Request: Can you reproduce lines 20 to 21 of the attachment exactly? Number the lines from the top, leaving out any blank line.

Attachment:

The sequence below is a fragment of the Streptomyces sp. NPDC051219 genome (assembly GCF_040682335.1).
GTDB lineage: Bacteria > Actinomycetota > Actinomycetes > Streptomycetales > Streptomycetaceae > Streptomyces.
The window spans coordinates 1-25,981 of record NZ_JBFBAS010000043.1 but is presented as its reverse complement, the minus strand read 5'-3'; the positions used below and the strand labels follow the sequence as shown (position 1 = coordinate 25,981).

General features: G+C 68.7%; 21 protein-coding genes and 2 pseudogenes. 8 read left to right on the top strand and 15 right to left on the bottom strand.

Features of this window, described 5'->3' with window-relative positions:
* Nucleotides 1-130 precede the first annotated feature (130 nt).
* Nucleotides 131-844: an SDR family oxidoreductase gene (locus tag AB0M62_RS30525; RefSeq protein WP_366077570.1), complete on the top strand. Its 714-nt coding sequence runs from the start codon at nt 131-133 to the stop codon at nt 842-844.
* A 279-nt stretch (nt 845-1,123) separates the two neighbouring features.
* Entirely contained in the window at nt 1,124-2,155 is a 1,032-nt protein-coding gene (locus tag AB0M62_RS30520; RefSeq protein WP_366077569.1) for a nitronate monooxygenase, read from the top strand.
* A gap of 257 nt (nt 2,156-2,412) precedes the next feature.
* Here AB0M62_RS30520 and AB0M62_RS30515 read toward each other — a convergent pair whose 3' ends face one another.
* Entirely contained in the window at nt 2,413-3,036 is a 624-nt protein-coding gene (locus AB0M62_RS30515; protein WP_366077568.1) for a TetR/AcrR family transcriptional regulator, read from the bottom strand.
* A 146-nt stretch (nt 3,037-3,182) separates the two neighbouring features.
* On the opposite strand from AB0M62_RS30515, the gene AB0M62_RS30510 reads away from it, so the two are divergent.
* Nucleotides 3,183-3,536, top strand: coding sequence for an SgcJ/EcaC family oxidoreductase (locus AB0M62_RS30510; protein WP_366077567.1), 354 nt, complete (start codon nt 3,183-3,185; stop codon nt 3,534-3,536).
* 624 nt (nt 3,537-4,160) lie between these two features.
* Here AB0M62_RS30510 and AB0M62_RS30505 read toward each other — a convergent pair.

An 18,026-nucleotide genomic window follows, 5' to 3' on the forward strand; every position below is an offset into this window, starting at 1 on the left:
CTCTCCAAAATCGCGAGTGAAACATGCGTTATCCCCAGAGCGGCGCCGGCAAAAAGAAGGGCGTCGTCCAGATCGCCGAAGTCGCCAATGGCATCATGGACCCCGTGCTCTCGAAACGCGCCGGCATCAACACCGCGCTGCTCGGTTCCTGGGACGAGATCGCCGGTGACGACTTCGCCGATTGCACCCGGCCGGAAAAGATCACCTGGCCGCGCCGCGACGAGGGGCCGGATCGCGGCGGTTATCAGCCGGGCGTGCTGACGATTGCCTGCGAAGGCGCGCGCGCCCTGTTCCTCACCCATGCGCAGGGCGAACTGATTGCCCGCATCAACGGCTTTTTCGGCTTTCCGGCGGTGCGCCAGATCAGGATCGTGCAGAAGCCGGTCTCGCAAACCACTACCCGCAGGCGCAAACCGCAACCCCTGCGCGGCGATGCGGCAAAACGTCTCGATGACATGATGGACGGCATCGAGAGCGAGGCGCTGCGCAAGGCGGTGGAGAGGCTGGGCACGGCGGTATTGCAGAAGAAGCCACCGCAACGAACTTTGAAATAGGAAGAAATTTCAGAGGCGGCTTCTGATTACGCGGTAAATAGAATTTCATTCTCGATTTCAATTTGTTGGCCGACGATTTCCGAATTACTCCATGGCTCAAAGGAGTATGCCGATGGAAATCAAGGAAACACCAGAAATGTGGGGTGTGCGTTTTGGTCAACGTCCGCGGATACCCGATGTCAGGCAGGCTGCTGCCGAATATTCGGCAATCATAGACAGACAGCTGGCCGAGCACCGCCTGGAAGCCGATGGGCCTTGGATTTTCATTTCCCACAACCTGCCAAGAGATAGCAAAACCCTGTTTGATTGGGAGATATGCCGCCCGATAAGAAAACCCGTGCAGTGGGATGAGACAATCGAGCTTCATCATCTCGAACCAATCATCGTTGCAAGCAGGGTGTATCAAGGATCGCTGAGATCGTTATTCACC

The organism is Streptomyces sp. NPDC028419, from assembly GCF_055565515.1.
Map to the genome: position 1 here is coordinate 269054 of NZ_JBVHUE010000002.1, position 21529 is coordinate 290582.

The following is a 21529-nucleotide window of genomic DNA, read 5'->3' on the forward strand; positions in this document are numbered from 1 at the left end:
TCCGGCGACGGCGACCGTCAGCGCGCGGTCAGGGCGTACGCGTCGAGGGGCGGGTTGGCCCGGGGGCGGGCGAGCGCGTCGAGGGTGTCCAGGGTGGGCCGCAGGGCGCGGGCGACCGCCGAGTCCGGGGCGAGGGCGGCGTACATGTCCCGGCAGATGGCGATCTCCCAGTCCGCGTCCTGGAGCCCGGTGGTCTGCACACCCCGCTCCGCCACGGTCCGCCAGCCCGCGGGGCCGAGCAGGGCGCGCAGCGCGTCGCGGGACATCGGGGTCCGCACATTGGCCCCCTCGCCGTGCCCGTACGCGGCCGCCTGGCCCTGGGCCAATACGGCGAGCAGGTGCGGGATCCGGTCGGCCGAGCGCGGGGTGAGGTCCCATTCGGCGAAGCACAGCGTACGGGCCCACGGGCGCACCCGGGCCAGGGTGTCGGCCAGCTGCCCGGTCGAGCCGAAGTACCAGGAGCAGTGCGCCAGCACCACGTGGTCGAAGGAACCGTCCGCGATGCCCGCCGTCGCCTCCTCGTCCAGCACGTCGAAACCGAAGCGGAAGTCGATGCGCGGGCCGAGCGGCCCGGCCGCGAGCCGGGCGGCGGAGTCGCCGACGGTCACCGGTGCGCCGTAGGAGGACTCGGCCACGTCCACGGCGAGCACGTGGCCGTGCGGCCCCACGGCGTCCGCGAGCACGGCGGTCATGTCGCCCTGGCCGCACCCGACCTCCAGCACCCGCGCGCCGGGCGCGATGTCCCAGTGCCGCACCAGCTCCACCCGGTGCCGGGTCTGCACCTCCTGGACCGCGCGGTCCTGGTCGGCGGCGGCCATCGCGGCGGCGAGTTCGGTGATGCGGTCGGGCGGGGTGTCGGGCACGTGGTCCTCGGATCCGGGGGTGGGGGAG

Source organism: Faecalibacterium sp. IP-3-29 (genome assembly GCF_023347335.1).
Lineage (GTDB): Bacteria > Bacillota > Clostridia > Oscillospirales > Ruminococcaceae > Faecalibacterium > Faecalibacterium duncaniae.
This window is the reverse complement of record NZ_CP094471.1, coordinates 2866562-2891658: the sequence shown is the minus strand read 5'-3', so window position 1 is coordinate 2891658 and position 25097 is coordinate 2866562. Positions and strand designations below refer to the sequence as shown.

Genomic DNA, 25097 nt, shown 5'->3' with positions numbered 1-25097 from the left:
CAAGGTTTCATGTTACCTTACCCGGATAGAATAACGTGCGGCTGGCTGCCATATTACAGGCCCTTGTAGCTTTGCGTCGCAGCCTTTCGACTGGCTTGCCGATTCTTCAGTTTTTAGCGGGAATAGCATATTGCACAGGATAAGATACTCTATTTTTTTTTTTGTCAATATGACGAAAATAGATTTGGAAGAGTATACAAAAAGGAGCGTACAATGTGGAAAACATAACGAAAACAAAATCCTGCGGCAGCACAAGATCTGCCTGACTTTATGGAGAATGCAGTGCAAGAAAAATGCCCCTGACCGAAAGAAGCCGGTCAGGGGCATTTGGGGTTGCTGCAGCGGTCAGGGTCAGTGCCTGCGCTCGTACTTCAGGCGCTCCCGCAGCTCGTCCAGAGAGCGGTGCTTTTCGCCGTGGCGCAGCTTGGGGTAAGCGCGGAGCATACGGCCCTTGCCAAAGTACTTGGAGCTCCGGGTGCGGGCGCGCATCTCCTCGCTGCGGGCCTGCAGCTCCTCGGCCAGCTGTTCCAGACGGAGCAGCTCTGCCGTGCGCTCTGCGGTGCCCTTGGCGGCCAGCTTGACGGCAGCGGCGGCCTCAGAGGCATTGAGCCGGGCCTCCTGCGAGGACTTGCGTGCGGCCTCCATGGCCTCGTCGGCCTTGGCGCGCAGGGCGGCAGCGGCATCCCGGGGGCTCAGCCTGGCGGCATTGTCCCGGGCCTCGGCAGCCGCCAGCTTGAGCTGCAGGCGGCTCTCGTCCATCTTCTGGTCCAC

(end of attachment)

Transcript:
The organism is Streptomyces sp. NPDC028419, from assembly GCF_055565515.1.
Map to the genome: position 1 here is coordinate 269054 of NZ_JBVHUE010000002.1, position 21529 is coordinate 290582.